value. If one extra unit of water is flowing to these subbasins, the increase in the profits will be significant. The model is based on the assumption that all individuals try to maximise the total income of the Litani River Basin and therefore the water will be used in the subbasins with the highest marginal

Two scenarios are applied to see the effect on the current water allocation: a water supply to Beirut and a flow to the downstream subbasins. Water supply to Beirut is a proposed solution in order to provide the inhabitants of Beirut with enough domestic water. The water that will be supplied to Beirut, first will be used to produce hydropower. Therefore, the minimum flow to the hydropower stations will be 93 million 푚3/year. In order to reach this amount of water, less water will be used for agriculture. This causes a decrease in the profits generated within the area. Furthermore, the Qaraoun Lake is over-exploited. In the end of the season in which hydropower is produced, the Qaraoun Lake is almost empty. In the first years, 93 million 푚3/year can be delivered to Beirut. However, the Lake has to be over-exploited to reach this amount and therefore the water could not be supplied in the last years.The demand of Beirut is too high to be supplied by the LRB.
The supply of water to the downstream basins will only take place during the dry months. In the current water allocation the water level is high during these months, since the water is not used for the production of hydropower in these months. During the dry period, the demand of the agriculture in the downstream subbasins is high. During these months 10% of the water stored in the Qaraoun Lake will flow downstream. The profit will remain more or less constant, however the flow to the hydropower stations will decrease. The amount flowing from the Qaraoun Lake to the downstream subbasins is small compared to the area of the downstream subbasins and therefore the effect will not be significant.

Measures are proposed to see how the water allocation could be optimised. Replacing water sensitive crops by water insensitive crops is the best way to optimise the water allocation within the LRB. There are two reasons why this measure is the most effective one. The first reason has to do with the yield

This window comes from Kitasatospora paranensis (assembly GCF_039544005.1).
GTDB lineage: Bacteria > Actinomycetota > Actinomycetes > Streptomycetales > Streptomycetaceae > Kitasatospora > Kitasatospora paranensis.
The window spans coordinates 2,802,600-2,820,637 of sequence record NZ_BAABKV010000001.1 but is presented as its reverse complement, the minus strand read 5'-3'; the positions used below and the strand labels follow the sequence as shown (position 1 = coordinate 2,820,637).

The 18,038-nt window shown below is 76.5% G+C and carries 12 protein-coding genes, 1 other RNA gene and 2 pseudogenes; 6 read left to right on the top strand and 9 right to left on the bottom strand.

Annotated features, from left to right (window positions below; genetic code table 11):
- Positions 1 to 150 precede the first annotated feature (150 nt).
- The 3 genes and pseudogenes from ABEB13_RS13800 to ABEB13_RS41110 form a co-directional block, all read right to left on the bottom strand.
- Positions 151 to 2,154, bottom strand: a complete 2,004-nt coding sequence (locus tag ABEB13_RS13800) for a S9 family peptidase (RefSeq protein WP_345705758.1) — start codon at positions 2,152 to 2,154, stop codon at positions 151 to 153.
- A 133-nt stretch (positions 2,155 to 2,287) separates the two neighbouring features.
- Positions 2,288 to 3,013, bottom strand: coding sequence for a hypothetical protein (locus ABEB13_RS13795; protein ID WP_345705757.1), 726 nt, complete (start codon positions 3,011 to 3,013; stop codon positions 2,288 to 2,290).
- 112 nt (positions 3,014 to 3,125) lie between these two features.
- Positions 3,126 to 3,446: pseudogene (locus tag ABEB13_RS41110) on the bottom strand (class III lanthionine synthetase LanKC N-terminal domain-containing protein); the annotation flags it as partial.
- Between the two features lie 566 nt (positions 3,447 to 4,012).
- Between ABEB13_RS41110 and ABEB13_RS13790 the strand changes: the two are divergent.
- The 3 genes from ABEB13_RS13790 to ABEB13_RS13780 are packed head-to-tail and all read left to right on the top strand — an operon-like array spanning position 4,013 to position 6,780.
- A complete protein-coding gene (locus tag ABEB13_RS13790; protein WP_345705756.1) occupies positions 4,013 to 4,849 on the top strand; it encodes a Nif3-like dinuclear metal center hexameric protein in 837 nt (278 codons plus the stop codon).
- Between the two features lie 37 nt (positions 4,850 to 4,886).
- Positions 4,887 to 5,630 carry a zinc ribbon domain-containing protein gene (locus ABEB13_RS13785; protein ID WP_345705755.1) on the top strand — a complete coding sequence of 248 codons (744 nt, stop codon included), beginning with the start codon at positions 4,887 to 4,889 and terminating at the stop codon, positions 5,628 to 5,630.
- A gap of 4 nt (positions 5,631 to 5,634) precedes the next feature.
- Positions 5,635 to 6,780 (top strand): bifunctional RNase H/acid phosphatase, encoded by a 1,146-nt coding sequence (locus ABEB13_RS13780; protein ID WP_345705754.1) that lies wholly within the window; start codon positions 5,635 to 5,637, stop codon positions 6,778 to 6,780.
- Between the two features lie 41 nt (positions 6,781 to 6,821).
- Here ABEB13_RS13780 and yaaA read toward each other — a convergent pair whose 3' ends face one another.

response factor. Water insensitive crops have a lower yield response factor and therefore the decrease in yield will be less significant when a water-deficit occurs. Furthermore, the water insensitive seasonal crops are groundnut and tobacco. These crops are profitable crops and this will positively affect the water allocation within the LRB as well. The other principles of optimising the water allocation are social equity and sustainability. It is difficult to give a conclusion about the sustainability, since the exact water levels in the Litani are unknown. However, the system is not sustainable when it has to supply water to Beirut. In order to reachthis demand, the water of the lake has to be over-exploited. A conclusion can be drawn about thesocial equity principle, agricultural water is available within the entire LRB and the agricultural profits generated per hectare are equally divided over the area. Since there is enough water available for the inhabitants of the LRB and agricultural water is available over the entire basin, the water allocation is optimal according to the social equity principle. However, when Beirut is included in this social equity principle, the water allocation will be optimal when water is supplied to Beirut as well.